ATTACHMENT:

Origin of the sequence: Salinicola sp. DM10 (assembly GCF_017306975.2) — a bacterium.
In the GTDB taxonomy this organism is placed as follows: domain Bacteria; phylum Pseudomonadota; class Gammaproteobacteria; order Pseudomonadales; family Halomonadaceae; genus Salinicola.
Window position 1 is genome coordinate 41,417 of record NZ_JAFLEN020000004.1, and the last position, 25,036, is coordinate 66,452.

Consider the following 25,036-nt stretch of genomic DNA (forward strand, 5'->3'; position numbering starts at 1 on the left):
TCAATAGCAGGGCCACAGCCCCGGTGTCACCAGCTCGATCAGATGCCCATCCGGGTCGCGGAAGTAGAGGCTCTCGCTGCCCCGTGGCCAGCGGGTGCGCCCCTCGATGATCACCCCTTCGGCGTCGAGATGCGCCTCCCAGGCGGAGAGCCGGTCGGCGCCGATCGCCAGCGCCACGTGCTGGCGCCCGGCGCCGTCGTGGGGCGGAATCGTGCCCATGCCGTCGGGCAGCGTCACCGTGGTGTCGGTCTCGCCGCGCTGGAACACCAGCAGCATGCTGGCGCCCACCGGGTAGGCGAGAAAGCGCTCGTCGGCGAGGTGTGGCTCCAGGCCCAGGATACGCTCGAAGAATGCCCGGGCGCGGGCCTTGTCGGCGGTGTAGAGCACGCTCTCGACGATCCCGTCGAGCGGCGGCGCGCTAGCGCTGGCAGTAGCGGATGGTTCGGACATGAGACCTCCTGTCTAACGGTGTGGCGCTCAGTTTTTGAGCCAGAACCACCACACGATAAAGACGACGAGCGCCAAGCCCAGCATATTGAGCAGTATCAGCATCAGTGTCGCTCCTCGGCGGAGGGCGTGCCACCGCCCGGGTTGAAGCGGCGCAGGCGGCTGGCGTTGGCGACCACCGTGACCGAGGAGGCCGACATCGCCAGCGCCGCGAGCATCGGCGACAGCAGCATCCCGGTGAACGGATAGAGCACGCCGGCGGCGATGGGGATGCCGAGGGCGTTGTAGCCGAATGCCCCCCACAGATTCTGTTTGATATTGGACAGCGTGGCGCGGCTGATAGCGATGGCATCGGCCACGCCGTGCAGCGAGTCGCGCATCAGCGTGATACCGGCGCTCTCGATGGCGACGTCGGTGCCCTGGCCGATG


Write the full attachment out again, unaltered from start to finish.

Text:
Origin of the sequence: Salinicola sp. DM10 (assembly GCF_017306975.2) — a bacterium.
In the GTDB taxonomy this organism is placed as follows: domain Bacteria; phylum Pseudomonadota; class Gammaproteobacteria; order Pseudomonadales; family Halomonadaceae; genus Salinicola.
Window position 1 is genome coordinate 41,417 of record NZ_JAFLEN020000004.1, and the last position, 25,036, is coordinate 66,452.

Consider the following 25,036-nt stretch of genomic DNA (forward strand, 5'->3'; position numbering starts at 1 on the left):
TCAATAGCAGGGCCACAGCCCCGGTGTCACCAGCTCGATCAGATGCCCATCCGGGTCGCGGAAGTAGAGGCTCTCGCTGCCCCGTGGCCAGCGGGTGCGCCCCTCGATGATCACCCCTTCGGCGTCGAGATGCGCCTCCCAGGCGGAGAGCCGGTCGGCGCCGATCGCCAGCGCCACGTGCTGGCGCCCGGCGCCGTCGTGGGGCGGAATCGTGCCCATGCCGTCGGGCAGCGTCACCGTGGTGTCGGTCTCGCCGCGCTGGAACACCAGCAGCATGCTGGCGCCCACCGGGTAGGCGAGAAAGCGCTCGTCGGCGAGGTGTGGCTCCAGGCCCAGGATACGCTCGAAGAATGCCCGGGCGCGGGCCTTGTCGGCGGTGTAGAGCACGCTCTCGACGATCCCGTCGAGCGGCGGCGCGCTAGCGCTGGCAGTAGCGGATGGTTCGGACATGAGACCTCCTGTCTAACGGTGTGGCGCTCAGTTTTTGAGCCAGAACCACCACACGATAAAGACGACGAGCGCCAAGCCCAGCATATTGAGCAGTATCAGCATCAGTGTCGCTCCTCGGCGGAGGGCGTGCCACCGCCCGGGTTGAAGCGGCGCAGGCGGCTGGCGTTGGCGACCACCGTGACCGAGGAGGCCGACATCGCCAGCGCCGCGAGCATCGGCGACAGCAGCATCCCGGTGAACGGATAGAGCACGCCGGCGGCGATGGGGATGCCGAGGGCGTTGTAGCCGAATGCCCCCCACAGATTCTGTTTGATATTGGACAGCGTGGCGCGGCTGATAGCGATGGCATCGGCCACGCCGTGCAGCGAGTCGCGCATCAGCGTGATACCGGCGCTCTCGATGGCGACGTCGGTGCCCTGGCCGATG